Eisenhardt never wanted the driver who killed her daughter, a doctor, to lose his medical license. She thought it was too much work to lose over one mistake, even a deadly one.
She wanted him to get treatment for his alcoholism. But every time she ran into him at a restaurant until the day he died, he was still drinking.
Renee Loehr, who lost two of her sisters and her brother to a drunken driver nearly 40 years ago, said she has a hard time wishing harsh punishments upon offenders.
“If the driver who killed my three siblings would have lived and went to prison, would that have made me feel better? No. would that have brought them back? No,” said Loehr, who also speaks on the impact panel.
She said she sees many of them as victims of alcoholism and addiction.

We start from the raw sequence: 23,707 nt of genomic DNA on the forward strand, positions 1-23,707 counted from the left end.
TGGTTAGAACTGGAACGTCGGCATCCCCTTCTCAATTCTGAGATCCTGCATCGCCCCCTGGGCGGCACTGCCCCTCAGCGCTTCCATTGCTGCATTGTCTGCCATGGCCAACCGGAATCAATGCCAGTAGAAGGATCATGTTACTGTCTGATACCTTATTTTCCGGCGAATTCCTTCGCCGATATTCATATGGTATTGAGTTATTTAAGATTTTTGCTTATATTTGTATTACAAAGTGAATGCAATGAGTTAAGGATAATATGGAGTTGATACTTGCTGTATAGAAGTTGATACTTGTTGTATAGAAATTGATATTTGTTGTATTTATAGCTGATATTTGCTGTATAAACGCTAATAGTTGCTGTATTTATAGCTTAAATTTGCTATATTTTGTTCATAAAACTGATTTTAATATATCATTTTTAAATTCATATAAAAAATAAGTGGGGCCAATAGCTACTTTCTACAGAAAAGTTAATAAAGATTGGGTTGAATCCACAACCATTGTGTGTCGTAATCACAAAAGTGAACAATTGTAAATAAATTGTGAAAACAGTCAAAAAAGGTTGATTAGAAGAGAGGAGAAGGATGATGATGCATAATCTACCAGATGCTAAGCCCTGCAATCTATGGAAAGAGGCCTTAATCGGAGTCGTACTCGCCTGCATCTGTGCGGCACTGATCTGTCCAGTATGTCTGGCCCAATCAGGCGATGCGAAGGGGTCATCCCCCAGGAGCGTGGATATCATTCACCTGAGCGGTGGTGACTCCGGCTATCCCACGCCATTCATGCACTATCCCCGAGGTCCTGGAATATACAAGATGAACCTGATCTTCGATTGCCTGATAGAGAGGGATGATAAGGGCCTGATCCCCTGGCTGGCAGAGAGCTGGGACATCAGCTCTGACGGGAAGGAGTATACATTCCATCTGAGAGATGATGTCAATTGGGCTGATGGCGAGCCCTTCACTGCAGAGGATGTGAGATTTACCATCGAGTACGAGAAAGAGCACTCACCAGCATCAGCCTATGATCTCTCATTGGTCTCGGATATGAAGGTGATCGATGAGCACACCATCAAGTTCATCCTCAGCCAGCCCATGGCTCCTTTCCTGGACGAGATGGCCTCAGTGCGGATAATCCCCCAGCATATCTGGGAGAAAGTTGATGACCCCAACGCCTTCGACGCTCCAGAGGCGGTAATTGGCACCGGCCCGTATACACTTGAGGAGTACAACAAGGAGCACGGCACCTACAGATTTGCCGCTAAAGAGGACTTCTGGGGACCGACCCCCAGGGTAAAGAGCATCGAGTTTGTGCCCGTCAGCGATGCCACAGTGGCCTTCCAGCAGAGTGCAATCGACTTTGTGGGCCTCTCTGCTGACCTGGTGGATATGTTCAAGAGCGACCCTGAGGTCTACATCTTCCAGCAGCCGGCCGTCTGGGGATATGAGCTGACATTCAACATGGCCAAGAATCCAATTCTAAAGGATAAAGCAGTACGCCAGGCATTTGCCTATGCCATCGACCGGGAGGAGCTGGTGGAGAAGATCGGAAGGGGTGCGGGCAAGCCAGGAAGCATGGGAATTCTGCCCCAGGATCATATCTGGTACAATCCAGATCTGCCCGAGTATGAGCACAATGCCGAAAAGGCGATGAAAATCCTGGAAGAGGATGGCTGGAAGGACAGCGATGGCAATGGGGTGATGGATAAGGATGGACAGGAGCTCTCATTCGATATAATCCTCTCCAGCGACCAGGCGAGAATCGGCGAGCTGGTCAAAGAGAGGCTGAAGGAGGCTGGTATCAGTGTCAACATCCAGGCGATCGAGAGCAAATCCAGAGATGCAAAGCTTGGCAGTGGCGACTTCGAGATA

“It’s not that these are bad people,” she said. “I have sympathy for people who are in that situation. You have to learn from your mistakes, and you have to take responsibility for your actions.”
Judy Bradow, another impact panel speaker, tried to give that chance to the driver who 19 years ago killed her daughter, Jenny.
Jenny was 21 and going into her senior year of college. The driver was 23. He had been drinking at a party he was throwing to celebrate the end of his probation for a previous drunken driving conviction.
He went out for cigarettes, drunk, and broadsided Jenny’s car, killing her. He walked away unharmed, called his friends from a nearby convenience store, told them he was having car trouble and got a ride home. He continued partying for another two and a half hours before the police tracked him down.